What Happens When Your Biggest Fear Is Something Inevitable?

If impermanence is what scares you, it’s hard to take comfort in anything that might die or disappear one day.

Sarah, I know your parents are wonderful people, but maybe you can help me understand this,” my therapist asked during a session that happened at some point after the death of my grandmother and the loss of my childhood home but before the death of my dog and the notification that my building’s owners have applied for a demolition permit. “Why did they feel the need to explain the impermanence of the universe to you at such a young age?”

My parents have no explanation for this. They barely have a memory of the event that I’d brought up in therapy. To be fair, I can’t be certain that my own version is completely accurate, either, given that I was all of 4 or 5 when it happened and somewhat traumatized by my recent initiation into the world of existential dread. But here’s how I recall it:

I was having a bath and talking about death, both under a certain amount of duress. But my feet were filthy and we’d recently buried a number of people and pets, so I suppose my parents multitasked. I was starting to wrap my mind around the fact that my fish were dead and we’d all join them someday, but not for a long time, when my parents threw a new wrench into the mix: nothing lasted forever.

This upset me. I wasn’t particularly excited about the whole death thing, but the idea that even stuff that couldn’t die would not survive us for all eternity was too much to bear.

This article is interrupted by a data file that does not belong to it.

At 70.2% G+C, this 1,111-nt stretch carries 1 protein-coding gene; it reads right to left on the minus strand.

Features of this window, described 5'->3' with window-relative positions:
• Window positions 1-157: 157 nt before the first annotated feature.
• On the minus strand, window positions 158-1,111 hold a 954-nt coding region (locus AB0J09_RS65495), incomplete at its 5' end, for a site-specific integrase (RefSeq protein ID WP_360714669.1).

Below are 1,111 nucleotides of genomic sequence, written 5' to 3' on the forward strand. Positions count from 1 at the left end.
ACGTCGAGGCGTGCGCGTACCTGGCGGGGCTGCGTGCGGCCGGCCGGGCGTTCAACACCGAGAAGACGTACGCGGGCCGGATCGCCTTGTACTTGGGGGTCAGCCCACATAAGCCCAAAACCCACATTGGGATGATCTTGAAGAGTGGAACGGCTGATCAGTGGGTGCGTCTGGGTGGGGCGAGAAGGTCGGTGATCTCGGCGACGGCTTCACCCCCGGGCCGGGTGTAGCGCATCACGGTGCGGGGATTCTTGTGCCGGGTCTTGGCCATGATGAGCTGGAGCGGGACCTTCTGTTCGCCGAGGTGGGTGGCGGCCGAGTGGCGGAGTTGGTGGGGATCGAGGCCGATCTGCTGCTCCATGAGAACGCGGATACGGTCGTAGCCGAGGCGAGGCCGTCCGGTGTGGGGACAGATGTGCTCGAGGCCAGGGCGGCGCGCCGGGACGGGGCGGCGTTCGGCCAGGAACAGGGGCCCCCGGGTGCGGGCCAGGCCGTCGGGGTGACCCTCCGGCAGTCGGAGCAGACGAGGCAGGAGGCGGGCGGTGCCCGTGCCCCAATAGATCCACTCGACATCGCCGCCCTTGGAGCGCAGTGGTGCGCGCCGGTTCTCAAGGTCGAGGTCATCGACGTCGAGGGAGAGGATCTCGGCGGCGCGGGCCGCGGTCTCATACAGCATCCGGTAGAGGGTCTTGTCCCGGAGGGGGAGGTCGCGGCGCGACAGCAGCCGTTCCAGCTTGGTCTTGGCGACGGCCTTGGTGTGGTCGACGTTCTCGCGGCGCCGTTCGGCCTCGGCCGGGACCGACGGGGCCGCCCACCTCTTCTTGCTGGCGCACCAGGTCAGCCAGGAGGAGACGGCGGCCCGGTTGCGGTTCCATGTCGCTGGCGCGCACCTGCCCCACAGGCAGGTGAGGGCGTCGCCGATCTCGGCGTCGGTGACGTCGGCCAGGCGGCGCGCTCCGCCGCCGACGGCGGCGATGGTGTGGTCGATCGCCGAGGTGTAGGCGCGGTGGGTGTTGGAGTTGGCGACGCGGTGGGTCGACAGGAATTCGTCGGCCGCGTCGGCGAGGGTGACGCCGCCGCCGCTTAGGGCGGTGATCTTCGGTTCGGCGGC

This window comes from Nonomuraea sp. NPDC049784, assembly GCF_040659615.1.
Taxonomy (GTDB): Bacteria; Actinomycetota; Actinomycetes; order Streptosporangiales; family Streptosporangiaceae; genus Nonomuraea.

I wasn’t particularly excited about the whole death thing, but the idea that even stuff that couldn’t die would not survive us for all eternity was too much to bear.

“The whole world?” I asked, horrified.

“The whole world,” my parents — they’ve sort of morphed into one unbearable truth-spewing entity in these memories — replied.

Scandalized, I latched onto the most solid, most permanent thing I could think of, sure that I’d found a loophole in all of this inevitable destruction. I pointed to the closet next to the tub and wailed “even the door?

Even the door, they confirmed. “But there is one thing that will last forever,” they added. “My love for you.”

This did not help me at all. I couldn’t even picture what the love that two dead people had for another dead person would look like when it was floating around in Earth-less space and time, let alone take comfort in it. Nor could I understand how this invisible thing I couldn’t even imagine could possibly outlast a solid wood door.

Anyway, I’ve come back to this unfortunate formative experience because people and animals have been dying on me again and I can’t say that I’m handling it with any more wisdom or maturity now than I did three decades ago.